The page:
US Congress passes import ban on Chinese Uyghur region

Published 1 day ago

Anti-China protesters outside the White House last month
Image caption,Anti-China protesters outside the White House last month

The US Congress has passed a bill that requires companies to prove that goods imported from China’s Xinjiang region were not produced with forced labour.

The US has accused China of genocide in its repression of the predominantly Muslim Uyghur minority there – a charge that China has repeatedly rejected.

The bill had been criticised by major companies that do business in the area, including Coca-Cola, Nike and Apple.

Its passage also overcame initial lack of support from the White House.

It was approved by the Senate on Thursday with the vote of every member of Congress except one.

The Uyghur Forced Labor Prevention Act, as the bill is formally known, now heads to the desk of President Joe Biden to be signed into law.

For months the White House avoided taking a stance on the legislation, but earlier this week press secretary Jen Psaki said Mr Biden would sign it.

The US accuses China of employing slavery and genocide in China’s resource-rich western region. US and multinational corporations, which are already facing shortages over supply chain issues, had lobbied against it out of concern over how it would affect business.ADVERTISEMENT

“Many companies have already taken steps to clean up their supply chains. And, frankly, they should have no concerns about this law,” said Florida Senator Marco Rubio, after the bill passed the upper chamber of Congress.

“For those who have not done that, they’ll no longer be able to continue to make Americans – every one of us, frankly – unwitting accomplices in the atrocities, in the genocide.”

Lawmakers in both chambers struck an agreement this week on the final text of the bill after earlier versions passed the House and the Senate.

The measure also removes a Republican blockade that prevented Mr Biden’s nominated ambassador to China, Nicholas Burns, from being approved.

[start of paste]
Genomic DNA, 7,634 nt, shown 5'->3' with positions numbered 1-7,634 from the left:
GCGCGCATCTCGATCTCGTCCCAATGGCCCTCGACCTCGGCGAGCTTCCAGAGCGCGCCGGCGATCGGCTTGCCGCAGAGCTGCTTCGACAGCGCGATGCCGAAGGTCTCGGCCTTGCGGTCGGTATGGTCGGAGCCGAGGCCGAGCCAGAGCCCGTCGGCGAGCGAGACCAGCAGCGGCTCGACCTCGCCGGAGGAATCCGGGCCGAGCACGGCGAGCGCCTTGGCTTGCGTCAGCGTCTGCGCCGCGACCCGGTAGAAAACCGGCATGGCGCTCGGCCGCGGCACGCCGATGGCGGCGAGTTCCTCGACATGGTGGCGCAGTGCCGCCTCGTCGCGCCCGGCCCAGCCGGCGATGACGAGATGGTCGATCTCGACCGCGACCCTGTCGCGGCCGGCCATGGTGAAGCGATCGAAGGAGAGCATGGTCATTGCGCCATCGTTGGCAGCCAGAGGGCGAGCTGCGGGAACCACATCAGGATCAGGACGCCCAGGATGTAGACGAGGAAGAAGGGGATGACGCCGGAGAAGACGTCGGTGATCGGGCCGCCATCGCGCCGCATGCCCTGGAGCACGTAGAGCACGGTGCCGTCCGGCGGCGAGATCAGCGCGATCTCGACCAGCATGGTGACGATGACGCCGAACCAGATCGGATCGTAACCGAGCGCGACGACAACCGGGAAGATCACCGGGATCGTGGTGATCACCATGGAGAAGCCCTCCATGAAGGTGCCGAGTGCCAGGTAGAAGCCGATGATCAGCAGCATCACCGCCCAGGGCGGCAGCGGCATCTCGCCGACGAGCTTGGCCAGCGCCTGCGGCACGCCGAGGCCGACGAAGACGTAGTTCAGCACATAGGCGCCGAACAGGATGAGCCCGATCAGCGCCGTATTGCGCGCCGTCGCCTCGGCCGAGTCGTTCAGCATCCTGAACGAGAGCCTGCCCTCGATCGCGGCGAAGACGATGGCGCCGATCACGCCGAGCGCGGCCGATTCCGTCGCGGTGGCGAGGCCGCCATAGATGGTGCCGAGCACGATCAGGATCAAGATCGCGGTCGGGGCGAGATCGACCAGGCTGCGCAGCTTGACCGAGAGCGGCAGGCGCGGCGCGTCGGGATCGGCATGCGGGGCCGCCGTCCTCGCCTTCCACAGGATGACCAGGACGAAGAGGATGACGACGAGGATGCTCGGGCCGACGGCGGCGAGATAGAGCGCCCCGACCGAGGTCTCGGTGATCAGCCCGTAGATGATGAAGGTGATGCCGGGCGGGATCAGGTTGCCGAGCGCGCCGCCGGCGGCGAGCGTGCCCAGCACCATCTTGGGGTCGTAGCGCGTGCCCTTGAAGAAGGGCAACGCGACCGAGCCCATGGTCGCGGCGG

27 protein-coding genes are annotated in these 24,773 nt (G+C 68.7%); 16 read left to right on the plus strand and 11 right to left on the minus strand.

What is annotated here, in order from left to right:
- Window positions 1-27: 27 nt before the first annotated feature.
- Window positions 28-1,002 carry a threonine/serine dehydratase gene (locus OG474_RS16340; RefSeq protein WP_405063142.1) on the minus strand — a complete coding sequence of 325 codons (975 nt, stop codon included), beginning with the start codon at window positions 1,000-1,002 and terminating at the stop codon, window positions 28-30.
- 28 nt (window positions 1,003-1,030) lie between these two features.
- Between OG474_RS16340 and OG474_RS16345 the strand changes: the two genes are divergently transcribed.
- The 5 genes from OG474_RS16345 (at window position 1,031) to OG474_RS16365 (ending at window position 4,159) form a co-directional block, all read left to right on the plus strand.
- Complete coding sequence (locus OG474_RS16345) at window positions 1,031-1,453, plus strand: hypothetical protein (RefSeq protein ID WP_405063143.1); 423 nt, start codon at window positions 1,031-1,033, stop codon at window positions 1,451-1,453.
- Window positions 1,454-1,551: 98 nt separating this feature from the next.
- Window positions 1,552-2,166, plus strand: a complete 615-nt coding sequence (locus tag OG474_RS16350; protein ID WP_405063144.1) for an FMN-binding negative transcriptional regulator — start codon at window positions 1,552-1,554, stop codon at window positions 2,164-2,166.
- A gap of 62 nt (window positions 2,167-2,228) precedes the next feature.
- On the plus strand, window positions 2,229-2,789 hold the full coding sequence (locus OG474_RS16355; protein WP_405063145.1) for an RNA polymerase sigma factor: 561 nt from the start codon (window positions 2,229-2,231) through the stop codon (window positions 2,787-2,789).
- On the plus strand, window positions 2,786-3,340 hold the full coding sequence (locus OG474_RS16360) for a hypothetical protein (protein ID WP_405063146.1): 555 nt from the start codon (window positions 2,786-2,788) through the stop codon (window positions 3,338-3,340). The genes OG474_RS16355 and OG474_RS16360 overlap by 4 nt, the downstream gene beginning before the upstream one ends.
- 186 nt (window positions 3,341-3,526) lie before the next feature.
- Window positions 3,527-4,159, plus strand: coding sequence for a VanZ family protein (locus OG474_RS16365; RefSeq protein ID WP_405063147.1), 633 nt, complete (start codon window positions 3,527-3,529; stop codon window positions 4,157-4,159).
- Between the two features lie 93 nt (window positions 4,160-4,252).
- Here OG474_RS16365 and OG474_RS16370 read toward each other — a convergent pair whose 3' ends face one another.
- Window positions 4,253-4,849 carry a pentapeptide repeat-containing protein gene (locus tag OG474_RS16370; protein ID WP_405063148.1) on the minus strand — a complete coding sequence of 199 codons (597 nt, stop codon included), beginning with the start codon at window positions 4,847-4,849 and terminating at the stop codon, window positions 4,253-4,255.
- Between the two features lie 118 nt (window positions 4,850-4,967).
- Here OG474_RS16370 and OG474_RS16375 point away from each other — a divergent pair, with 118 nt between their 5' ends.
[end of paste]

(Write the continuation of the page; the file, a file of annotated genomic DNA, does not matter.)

Earlier on Thursday, the US Commerce Department announced sanctions on over 30 Chinese technology companies and research institutes that are accused of working in support of the Chinese military.

The newest rule bans American companies from selling goods to the sanctioned companies and entities without a special licence.

The agency also accused China’s Academy of Military Medical Sciences of using biotechnology “to support Chinese military end uses”, including “purported brain-control weaponry”.

China “is choosing to use these technologies to pursue control over its people and its repression of members of ethnic and religious minority groups”, Commerce Secretary Gina Raimondo said in a statement.

Also on Thursday, the US treasury department announced an investment blacklist of eight Chinese companies that it accuses of biometric surveillance and tracking of Uyghurs – including DJI, the world’s largest maker of small drones frequently used by amateur hobbyists.

Asked about the possibility of new US sanctions at a briefing on Wednesday, Beijing foreign ministry spokesperson Zhao Lijian responded: “By overstretching the concept of national security, certain US politicians politicise and instrumentalise science and technology and economic and trade issues based on ideology.

“This runs counter to the principle of market economy and fair competition. It will only threaten and hurt the security of global industrial and supply chains and undermine international trade rules.”

The moves comes amid rising tensions between China and several primarily Western nations.

The UK, Australia, the US and Canada have announced that they will not send diplomats to the 2022 Beijing Winter Olympics – due to be held in February 2022 – in protest against alleged Chinese human rights abuse. caption,Watch: Uyghurs and Hong Kongers react to US Olympics boycott


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